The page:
A Limmud timeline
First Limmud Connect global volunteer forum in Israel with volunteers from Limmuds all over the world.
Limmud Conference became Limmud Festival. Limmud set up affiliates in North America and Israel. Now 40,000 participants in a Limmud worldwide, run by 4,000 volunteers. Limmud wins Jerusalem Unity Prize for contribution to Jewish life, presented by Israeli President Rivlin.
David Hoffman took over as chair, and Eli Ovits as Executive Director/CEO. Limmud International and Limmud FSU celebrated their 10th anniversaries and the Chavruta Project celebrated its 20th anniversary. Limmud International was folded back into a single Limmud brand, with a new logo, and its team became the Limmud Connections Team.
Limmud Conference moved to Birmingham for Conference 2015, with a record 2,800 participants. Limmud volunteers were named by the Jewish Chronicle among the top ten most powerful people in the Jewish community. New Limmuds include Arizona, Mar del Plata, FSU Australia, Tel Aviv, Chile and Essen.
Limmud International’s Training on Tour takes place on three continents and multiple languages – Berlin, Buenos Aires and Sydney.
Kevin Sefton takes over as chair of Limmud with first international board members, and Shelley Marsh as Executive Director. Limmud’s summer event became Limmud in the Woods. Ephraim Mirvis became the first Orthodox Chief Rabbi to participate in Conference, and we also welcomed Jewish Agency chairman Natan Sharanksy.
One in four of the Conference Steering Group had been at the event as children.
Carolyn Bogush takes over as chair of Limmud.
More new Limmuds include Arava, Boston, Chicago, Modiin and New Orleans.
By now 7,000 people are attending a Limmud event in the UK and 25,000 internationally. New Limmuds include Atlanta, Buenos Aires, Bulgaria, Los Angeles, Philadelphia, Poland, Stockholm and Ukraine.
Conference moves to Warwick University, with over 2,000 participants. Limmud Fest now has 600 participants. New Limmud events include Cape Town, Johannesburg and Hungary.
Limmud’s first full-time Executive Director is Raymond Simonson. New events in FSU (Moscow), Germany and Turkey. Elliott Goldstein takes over as chair of Limmud and Andrew Gilbert is first chair of Limmud International (international support project).
‘Taste of Limmud’ weekly emails on the sedrah (now ‘Limmud on one Leg’).
First summer Limmud Fest in Shropshire. International events now include Toronto, New York and France.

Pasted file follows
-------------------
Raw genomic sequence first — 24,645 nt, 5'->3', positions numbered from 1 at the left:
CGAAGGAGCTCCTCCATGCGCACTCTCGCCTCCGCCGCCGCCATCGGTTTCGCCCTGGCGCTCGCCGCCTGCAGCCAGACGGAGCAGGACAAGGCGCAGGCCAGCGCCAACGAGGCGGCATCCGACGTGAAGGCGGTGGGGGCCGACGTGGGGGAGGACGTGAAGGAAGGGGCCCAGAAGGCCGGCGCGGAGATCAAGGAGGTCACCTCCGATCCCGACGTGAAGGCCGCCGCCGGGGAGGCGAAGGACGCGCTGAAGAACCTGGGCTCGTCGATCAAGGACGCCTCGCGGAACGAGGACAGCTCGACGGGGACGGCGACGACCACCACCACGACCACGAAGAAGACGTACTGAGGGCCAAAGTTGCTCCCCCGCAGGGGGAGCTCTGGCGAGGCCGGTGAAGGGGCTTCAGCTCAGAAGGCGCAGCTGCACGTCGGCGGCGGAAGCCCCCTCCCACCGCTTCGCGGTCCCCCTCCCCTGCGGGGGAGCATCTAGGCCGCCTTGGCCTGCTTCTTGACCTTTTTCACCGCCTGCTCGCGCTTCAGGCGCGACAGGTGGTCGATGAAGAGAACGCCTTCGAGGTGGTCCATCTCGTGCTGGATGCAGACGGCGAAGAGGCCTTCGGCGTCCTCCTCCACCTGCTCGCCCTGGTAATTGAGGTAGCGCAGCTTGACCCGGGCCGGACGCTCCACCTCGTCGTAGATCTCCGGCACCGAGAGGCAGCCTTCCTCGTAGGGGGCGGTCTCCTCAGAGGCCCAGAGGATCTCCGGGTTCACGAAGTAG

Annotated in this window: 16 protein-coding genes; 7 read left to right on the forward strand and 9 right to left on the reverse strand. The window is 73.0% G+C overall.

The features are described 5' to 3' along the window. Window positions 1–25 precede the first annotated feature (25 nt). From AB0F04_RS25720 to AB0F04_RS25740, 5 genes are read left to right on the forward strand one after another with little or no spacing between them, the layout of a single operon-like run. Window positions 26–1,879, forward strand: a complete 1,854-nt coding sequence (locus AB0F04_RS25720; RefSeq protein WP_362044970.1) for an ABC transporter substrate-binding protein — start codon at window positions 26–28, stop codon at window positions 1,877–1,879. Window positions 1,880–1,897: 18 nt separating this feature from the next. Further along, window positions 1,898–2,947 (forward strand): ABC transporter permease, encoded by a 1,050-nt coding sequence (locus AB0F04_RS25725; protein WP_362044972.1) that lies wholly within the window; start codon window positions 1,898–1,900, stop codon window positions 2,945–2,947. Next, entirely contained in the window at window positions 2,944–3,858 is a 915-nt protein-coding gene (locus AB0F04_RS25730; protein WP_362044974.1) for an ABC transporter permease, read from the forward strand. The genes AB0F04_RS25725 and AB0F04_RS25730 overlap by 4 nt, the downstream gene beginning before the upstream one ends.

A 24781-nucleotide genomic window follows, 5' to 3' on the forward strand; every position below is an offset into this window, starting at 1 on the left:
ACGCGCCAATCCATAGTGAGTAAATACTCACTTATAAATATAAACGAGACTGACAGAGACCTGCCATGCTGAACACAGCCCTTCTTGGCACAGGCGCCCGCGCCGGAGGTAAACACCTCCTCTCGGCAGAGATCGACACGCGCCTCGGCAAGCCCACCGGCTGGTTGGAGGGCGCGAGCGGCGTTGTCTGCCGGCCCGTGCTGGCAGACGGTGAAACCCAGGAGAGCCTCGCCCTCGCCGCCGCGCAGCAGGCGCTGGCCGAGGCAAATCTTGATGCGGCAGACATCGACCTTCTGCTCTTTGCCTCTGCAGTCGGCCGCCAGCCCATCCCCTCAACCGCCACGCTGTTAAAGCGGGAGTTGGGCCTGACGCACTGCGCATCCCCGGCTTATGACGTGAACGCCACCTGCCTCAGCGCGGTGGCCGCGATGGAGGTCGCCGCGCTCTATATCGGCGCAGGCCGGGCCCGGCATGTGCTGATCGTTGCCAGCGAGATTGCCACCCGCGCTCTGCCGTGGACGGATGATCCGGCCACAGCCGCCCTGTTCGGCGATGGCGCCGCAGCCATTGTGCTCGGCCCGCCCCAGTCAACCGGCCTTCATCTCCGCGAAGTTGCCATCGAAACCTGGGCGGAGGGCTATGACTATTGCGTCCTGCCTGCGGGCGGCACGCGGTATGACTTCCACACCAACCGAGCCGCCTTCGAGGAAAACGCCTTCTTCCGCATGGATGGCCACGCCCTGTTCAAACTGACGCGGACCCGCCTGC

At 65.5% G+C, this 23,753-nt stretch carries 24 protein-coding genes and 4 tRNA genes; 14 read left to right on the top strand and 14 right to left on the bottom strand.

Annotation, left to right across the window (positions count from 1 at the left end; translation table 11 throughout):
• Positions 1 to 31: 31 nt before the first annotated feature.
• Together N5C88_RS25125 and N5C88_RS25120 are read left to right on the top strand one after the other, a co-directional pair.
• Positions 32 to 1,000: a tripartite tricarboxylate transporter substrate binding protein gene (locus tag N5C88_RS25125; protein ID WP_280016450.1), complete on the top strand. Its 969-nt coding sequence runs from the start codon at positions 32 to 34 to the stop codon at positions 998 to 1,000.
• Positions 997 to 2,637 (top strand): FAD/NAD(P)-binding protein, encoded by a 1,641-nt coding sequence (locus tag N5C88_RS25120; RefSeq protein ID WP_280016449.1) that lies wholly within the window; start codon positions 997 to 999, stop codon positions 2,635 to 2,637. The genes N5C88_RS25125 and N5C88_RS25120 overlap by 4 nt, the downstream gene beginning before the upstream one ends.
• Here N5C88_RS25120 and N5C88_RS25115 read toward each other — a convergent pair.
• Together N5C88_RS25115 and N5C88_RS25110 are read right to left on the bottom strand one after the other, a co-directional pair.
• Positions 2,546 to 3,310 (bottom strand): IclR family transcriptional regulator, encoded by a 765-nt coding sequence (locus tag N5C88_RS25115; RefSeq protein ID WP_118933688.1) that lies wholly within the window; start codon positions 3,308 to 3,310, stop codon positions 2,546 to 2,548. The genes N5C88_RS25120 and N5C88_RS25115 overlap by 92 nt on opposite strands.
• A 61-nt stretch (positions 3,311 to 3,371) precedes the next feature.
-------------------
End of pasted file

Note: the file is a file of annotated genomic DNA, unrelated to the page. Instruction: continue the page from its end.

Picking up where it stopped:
First day events in South East London and Newcastle. Limmud Live in Camden. Limmud Jerusalem, Galil and Netherlands all launch. Claire Mandel takes over as chair.
First day events in Essex and Thames Valley.
Claire Straus takes over as chair and Helen Lyons is first full-time administrator. Limmud honoured by World Jewish Congress with award for services to Jewish education.
First Manchester Day Limmud.
Family Camp and South London Day Limmud. Limmud Oz in Sydney – first non-UK Limmud.
Limmud helped to launch the Florence Melton Adult Education Programme. Judy Trotter and Natan Tiefenbrun chairs of Limmud. Conference went to Nottingham and had grown to 1500 people. Plus first intensives, acoustic café and bar!
Conference moved to Manchester, first Shabbat and Shabbat book. Limmud comes to Harrow. Clive Lawton appointed as part-time Director.
Conference topped 1000 people, now Europe’s largest Jewish educational event. First Chavruta programme with Tzedaka as a theme.
Last Conference in Oxford, featuring Debbie Friedman, now 250 sessions and 140 presenters.
First Leeds Day Limmud.
Andrew Gilbert was elected as first Limmud Chair (serves 7 years).
Limmud Conference moves to Oxford. Grows steadily.
First Young Limmud. Alastair Falk was Limmud’s first part-time Director.
Steve Miller coordinated Limmud Conference for the next few years. First one day Limmud in Glasgow.
First Limmud Conference for 80 people, organised by Alastair Falk, Michael May, Jonathan Benjamin and Clive Lawton, inspired by a visit to CAJE in North America. Limmud was initially aimed at building bridges between professional and nonprofessional educators and between those of differing religious commitments. Participation had doubled the next year and the programme expanded to start to cover all aspects of Jewish learning.